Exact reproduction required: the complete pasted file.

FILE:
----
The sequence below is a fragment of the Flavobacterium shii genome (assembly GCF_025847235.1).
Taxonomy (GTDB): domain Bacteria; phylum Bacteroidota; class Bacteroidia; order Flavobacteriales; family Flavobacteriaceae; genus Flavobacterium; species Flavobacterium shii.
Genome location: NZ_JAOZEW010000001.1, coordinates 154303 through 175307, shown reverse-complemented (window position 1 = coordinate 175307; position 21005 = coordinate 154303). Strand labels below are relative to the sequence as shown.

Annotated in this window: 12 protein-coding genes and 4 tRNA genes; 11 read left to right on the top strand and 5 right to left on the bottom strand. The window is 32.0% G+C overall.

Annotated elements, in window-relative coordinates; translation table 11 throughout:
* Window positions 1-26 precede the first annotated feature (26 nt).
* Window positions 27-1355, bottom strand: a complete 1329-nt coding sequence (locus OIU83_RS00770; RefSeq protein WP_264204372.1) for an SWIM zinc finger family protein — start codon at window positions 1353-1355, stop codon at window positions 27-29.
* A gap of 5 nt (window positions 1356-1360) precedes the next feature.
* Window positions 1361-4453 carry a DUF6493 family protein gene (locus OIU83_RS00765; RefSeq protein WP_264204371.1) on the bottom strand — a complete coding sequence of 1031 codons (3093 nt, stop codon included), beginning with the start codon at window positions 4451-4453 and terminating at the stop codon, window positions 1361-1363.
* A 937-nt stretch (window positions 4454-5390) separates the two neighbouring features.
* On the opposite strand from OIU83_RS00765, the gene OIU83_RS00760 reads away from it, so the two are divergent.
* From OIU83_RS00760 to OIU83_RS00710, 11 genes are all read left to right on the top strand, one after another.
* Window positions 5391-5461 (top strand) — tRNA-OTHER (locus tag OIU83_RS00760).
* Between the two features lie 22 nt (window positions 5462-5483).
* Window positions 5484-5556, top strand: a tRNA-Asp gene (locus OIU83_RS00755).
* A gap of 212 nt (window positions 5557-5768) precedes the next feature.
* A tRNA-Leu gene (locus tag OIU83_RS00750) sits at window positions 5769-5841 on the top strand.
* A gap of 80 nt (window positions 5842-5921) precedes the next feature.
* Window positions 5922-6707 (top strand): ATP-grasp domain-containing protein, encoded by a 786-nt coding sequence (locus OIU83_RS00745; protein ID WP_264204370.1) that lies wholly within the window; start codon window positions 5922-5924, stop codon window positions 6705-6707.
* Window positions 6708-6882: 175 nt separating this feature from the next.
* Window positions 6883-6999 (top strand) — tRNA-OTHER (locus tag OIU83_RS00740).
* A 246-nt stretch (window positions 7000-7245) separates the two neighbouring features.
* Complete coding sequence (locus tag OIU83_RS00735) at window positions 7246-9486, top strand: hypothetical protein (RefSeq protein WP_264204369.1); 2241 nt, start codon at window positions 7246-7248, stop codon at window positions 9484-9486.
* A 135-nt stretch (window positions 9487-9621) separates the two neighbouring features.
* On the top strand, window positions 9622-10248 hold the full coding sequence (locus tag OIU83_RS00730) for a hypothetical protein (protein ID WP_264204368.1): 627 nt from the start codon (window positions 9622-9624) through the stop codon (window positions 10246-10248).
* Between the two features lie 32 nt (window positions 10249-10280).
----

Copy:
The sequence below is a fragment of the Flavobacterium shii genome (assembly GCF_025847235.1).
Taxonomy (GTDB): domain Bacteria; phylum Bacteroidota; class Bacteroidia; order Flavobacteriales; family Flavobacteriaceae; genus Flavobacterium; species Flavobacterium shii.
Genome location: NZ_JAOZEW010000001.1, coordinates 154303 through 175307, shown reverse-complemented (window position 1 = coordinate 175307; position 21005 = coordinate 154303). Strand labels below are relative to the sequence as shown.

Annotated in this window: 12 protein-coding genes and 4 tRNA genes; 11 read left to right on the top strand and 5 right to left on the bottom strand. The window is 32.0% G+C overall.

Annotated elements, in window-relative coordinates; translation table 11 throughout:
* Window positions 1-26 precede the first annotated feature (26 nt).
* Window positions 27-1355, bottom strand: a complete 1329-nt coding sequence (locus OIU83_RS00770; RefSeq protein WP_264204372.1) for an SWIM zinc finger family protein — start codon at window positions 1353-1355, stop codon at window positions 27-29.
* A gap of 5 nt (window positions 1356-1360) precedes the next feature.
* Window positions 1361-4453 carry a DUF6493 family protein gene (locus OIU83_RS00765; RefSeq protein WP_264204371.1) on the bottom strand — a complete coding sequence of 1031 codons (3093 nt, stop codon included), beginning with the start codon at window positions 4451-4453 and terminating at the stop codon, window positions 1361-1363.
* A 937-nt stretch (window positions 4454-5390) separates the two neighbouring features.
* On the opposite strand from OIU83_RS00765, the gene OIU83_RS00760 reads away from it, so the two are divergent.
* From OIU83_RS00760 to OIU83_RS00710, 11 genes are all read left to right on the top strand, one after another.
* Window positions 5391-5461 (top strand) — tRNA-OTHER (locus tag OIU83_RS00760).
* Between the two features lie 22 nt (window positions 5462-5483).
* Window positions 5484-5556, top strand: a tRNA-Asp gene (locus OIU83_RS00755).
* A gap of 212 nt (window positions 5557-5768) precedes the next feature.
* A tRNA-Leu gene (locus tag OIU83_RS00750) sits at window positions 5769-5841 on the top strand.
* A gap of 80 nt (window positions 5842-5921) precedes the next feature.
* Window positions 5922-6707 (top strand): ATP-grasp domain-containing protein, encoded by a 786-nt coding sequence (locus OIU83_RS00745; protein ID WP_264204370.1) that lies wholly within the window; start codon window positions 5922-5924, stop codon window positions 6705-6707.
* Window positions 6708-6882: 175 nt separating this feature from the next.
* Window positions 6883-6999 (top strand) — tRNA-OTHER (locus tag OIU83_RS00740).
* A 246-nt stretch (window positions 7000-7245) separates the two neighbouring features.
* Complete coding sequence (locus tag OIU83_RS00735) at window positions 7246-9486, top strand: hypothetical protein (RefSeq protein WP_264204369.1); 2241 nt, start codon at window positions 7246-7248, stop codon at window positions 9484-9486.
* A 135-nt stretch (window positions 9487-9621) separates the two neighbouring features.
* On the top strand, window positions 9622-10248 hold the full coding sequence (locus tag OIU83_RS00730) for a hypothetical protein (protein ID WP_264204368.1): 627 nt from the start codon (window positions 9622-9624) through the stop codon (window positions 10246-10248).
* Between the two features lie 32 nt (window positions 10249-10280).